China currently spearheads over a third of the world’s growth. Even U.S. credit rating agency Fitch recently said that China’s slowdown was “casting a shadow over global growth prospects,” while downgrading its forecast for 2024 for the entire world.

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Countering such apprehensions are views from some economists who feel China’s status as a powerhouse of global growth is exaggerated. Nevertheless, any adverse fallout of Monday’s court ruling is bound to affect exporters from Australia, Brazil, and even some African countries. 

It’s not for anything that economists call China “The World’s Factory.” After all, as much as 30% of global manufacturing output comes from this country alone. In 2022, China made 40 million tons of primary aluminum, more than half of the total global production of 68 million tons. At the same time, construction news sources report that the country consumes about 55% of global aluminum.

Some economists believe that despite the real estate crisis, the Chinese economy is robust enough to withstand such blows. While the terrible construction news could force a slowdown in consumption, in their view, China is an export-oriented economy. Therefore, any problem in the local market would not affect the global economy.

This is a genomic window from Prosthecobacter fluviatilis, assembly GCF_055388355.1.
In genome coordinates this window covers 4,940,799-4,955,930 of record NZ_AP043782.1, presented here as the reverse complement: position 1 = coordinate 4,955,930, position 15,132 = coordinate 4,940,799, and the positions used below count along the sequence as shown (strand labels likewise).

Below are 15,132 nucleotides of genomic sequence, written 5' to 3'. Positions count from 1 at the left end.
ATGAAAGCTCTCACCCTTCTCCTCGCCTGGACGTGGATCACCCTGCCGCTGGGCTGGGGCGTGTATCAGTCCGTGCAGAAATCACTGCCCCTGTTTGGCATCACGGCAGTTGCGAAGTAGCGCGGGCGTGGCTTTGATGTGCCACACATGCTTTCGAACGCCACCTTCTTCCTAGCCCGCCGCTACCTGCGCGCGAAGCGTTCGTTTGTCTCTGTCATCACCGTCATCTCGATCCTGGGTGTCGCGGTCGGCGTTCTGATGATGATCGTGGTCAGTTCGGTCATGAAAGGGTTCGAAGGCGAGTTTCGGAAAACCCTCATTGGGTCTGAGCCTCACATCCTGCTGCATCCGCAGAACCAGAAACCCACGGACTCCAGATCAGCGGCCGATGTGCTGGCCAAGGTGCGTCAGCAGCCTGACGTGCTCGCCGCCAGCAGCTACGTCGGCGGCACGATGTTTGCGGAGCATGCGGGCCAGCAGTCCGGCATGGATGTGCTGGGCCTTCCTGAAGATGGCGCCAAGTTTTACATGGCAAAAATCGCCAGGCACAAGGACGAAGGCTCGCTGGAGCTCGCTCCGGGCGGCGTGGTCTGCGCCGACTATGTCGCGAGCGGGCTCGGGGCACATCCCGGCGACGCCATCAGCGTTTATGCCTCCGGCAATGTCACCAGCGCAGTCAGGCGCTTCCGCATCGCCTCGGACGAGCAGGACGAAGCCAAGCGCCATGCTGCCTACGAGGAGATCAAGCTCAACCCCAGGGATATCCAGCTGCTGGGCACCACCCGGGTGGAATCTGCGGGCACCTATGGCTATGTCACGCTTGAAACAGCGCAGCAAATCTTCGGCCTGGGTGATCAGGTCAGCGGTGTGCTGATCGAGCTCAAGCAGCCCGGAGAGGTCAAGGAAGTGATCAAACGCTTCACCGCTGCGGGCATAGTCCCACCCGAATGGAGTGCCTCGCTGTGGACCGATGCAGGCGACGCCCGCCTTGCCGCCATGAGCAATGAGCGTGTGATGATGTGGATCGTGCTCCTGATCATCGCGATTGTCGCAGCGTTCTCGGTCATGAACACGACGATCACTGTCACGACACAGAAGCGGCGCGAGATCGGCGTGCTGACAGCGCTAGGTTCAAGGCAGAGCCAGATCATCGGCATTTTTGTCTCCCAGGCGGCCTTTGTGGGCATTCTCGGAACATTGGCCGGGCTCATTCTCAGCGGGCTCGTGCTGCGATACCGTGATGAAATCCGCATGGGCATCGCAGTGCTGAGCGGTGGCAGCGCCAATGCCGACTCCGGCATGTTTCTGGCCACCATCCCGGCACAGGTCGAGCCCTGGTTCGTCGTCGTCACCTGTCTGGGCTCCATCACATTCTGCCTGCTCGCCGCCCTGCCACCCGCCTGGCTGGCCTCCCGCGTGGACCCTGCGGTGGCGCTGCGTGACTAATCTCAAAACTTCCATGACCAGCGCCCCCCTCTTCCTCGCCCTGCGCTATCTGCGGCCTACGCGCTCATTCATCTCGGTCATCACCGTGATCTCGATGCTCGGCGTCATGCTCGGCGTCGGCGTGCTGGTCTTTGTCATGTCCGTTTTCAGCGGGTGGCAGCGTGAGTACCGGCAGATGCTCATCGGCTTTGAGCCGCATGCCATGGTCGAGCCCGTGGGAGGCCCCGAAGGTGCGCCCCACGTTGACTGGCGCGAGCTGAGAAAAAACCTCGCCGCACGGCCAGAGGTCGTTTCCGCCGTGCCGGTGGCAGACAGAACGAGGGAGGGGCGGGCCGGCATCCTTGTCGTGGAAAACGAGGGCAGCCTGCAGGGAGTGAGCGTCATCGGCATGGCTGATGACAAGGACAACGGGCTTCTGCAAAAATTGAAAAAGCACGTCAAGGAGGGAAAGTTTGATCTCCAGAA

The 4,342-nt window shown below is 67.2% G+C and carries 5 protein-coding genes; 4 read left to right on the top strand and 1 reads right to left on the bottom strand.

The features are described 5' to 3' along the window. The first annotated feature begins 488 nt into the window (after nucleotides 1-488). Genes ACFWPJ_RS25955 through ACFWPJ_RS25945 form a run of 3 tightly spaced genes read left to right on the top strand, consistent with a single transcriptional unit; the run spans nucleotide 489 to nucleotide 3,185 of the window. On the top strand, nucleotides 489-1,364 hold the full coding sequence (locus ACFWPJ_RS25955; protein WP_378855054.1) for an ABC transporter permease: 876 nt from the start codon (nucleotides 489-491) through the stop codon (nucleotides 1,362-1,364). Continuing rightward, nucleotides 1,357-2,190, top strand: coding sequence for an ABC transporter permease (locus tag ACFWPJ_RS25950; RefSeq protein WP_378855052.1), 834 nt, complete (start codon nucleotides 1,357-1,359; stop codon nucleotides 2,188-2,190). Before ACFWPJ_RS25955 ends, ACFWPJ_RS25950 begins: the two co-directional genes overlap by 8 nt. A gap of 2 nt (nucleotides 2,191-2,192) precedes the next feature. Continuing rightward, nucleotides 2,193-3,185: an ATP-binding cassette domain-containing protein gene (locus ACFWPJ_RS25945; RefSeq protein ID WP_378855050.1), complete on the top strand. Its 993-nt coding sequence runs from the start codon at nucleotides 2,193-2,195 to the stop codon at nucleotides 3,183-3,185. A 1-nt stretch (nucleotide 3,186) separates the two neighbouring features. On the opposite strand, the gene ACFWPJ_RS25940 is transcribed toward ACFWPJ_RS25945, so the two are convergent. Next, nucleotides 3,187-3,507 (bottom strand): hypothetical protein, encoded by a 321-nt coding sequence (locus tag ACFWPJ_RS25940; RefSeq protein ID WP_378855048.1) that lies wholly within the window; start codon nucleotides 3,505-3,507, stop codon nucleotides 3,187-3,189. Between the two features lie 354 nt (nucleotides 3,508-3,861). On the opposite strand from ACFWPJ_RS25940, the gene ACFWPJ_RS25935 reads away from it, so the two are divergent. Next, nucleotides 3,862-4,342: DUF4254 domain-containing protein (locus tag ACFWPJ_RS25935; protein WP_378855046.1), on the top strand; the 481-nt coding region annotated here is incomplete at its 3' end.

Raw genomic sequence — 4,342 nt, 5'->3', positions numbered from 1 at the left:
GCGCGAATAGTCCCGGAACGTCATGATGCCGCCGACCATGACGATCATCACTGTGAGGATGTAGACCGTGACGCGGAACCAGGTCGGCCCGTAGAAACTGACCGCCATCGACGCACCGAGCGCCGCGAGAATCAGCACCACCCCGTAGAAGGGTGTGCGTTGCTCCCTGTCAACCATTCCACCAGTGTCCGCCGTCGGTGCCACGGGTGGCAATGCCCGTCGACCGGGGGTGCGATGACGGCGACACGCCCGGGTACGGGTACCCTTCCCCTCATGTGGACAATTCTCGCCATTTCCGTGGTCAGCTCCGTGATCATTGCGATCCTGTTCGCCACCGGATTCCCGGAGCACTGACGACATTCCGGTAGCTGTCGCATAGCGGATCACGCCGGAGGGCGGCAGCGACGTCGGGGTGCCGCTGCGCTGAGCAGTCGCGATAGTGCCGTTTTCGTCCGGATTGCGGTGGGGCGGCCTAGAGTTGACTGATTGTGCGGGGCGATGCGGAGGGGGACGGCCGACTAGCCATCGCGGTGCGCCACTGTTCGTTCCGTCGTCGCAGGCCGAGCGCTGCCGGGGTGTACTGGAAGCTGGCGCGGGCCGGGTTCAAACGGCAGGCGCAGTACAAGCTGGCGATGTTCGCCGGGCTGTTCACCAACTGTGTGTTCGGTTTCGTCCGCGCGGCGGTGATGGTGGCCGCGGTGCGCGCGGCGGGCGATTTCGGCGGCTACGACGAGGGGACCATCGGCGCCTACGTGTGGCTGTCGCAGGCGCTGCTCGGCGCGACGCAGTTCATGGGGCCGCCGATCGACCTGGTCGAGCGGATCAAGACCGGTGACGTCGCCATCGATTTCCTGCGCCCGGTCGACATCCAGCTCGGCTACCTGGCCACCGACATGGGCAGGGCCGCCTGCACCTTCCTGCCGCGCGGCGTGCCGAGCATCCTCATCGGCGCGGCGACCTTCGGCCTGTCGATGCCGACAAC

Construction news and China's economy

Between 1997 and 2022, global steel consumption climbed from 700 million tons to 1.8 billion tons a year, with Chinese demand accounting for much of that 1.1 billion ton per annum incremental consumption. The country’s growth was so intense that none other than the World Bank once described China as “the fastest sustained expansion by a major economy in history.”

Whatever the future holds, everyone’s eyes are now on the government of China. Will it intervene once again to halt the unraveling of the real estate sector, as so many expect? Will it bail out property developers, including Evergrande, much like the U.S. government did in the aftermath of the subprime crisis? Only time will tell.